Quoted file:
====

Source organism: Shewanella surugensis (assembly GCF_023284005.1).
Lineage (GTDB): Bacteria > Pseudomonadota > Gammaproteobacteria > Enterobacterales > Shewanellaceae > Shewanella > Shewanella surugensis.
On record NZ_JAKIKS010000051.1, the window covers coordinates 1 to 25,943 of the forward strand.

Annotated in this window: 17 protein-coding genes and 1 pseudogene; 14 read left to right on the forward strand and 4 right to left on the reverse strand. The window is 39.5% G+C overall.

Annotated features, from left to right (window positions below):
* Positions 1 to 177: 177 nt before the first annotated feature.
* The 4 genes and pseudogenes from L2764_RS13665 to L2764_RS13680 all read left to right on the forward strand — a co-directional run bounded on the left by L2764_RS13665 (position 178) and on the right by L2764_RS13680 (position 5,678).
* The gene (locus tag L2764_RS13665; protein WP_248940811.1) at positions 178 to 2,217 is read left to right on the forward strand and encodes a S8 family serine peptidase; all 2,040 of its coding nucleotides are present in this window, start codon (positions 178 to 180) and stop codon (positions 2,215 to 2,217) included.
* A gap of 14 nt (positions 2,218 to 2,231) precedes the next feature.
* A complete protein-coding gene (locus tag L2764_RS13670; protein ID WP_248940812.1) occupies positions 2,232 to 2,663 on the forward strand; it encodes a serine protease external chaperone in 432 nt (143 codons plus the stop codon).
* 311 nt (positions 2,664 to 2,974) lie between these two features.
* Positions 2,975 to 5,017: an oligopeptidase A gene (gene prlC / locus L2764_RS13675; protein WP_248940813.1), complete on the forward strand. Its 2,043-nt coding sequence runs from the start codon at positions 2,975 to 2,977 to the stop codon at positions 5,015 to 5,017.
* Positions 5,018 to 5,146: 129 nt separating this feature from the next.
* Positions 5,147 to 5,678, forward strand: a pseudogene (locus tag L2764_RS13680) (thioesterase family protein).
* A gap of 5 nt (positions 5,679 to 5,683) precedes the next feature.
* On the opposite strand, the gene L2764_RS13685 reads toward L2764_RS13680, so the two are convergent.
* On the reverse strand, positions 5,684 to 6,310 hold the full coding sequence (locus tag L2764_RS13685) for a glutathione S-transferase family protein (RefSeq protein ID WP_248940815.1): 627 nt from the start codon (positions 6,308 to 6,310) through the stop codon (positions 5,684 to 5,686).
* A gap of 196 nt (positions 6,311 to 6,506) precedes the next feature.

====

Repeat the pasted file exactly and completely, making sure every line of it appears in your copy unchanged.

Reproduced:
Source organism: Shewanella surugensis (assembly GCF_023284005.1).
Lineage (GTDB): Bacteria > Pseudomonadota > Gammaproteobacteria > Enterobacterales > Shewanellaceae > Shewanella > Shewanella surugensis.
On record NZ_JAKIKS010000051.1, the window covers coordinates 1 to 25,943 of the forward strand.

Annotated in this window: 17 protein-coding genes and 1 pseudogene; 14 read left to right on the forward strand and 4 right to left on the reverse strand. The window is 39.5% G+C overall.

Annotated features, from left to right (window positions below):
* Positions 1 to 177: 177 nt before the first annotated feature.
* The 4 genes and pseudogenes from L2764_RS13665 to L2764_RS13680 all read left to right on the forward strand — a co-directional run bounded on the left by L2764_RS13665 (position 178) and on the right by L2764_RS13680 (position 5,678).
* The gene (locus tag L2764_RS13665; protein WP_248940811.1) at positions 178 to 2,217 is read left to right on the forward strand and encodes a S8 family serine peptidase; all 2,040 of its coding nucleotides are present in this window, start codon (positions 178 to 180) and stop codon (positions 2,215 to 2,217) included.
* A gap of 14 nt (positions 2,218 to 2,231) precedes the next feature.
* A complete protein-coding gene (locus tag L2764_RS13670; protein ID WP_248940812.1) occupies positions 2,232 to 2,663 on the forward strand; it encodes a serine protease external chaperone in 432 nt (143 codons plus the stop codon).
* 311 nt (positions 2,664 to 2,974) lie between these two features.
* Positions 2,975 to 5,017: an oligopeptidase A gene (gene prlC / locus L2764_RS13675; protein WP_248940813.1), complete on the forward strand. Its 2,043-nt coding sequence runs from the start codon at positions 2,975 to 2,977 to the stop codon at positions 5,015 to 5,017.
* Positions 5,018 to 5,146: 129 nt separating this feature from the next.
* Positions 5,147 to 5,678, forward strand: a pseudogene (locus tag L2764_RS13680) (thioesterase family protein).
* A gap of 5 nt (positions 5,679 to 5,683) precedes the next feature.
* On the opposite strand, the gene L2764_RS13685 reads toward L2764_RS13680, so the two are convergent.
* On the reverse strand, positions 5,684 to 6,310 hold the full coding sequence (locus tag L2764_RS13685) for a glutathione S-transferase family protein (RefSeq protein ID WP_248940815.1): 627 nt from the start codon (positions 6,308 to 6,310) through the stop codon (positions 5,684 to 5,686).
* A gap of 196 nt (positions 6,311 to 6,506) precedes the next feature.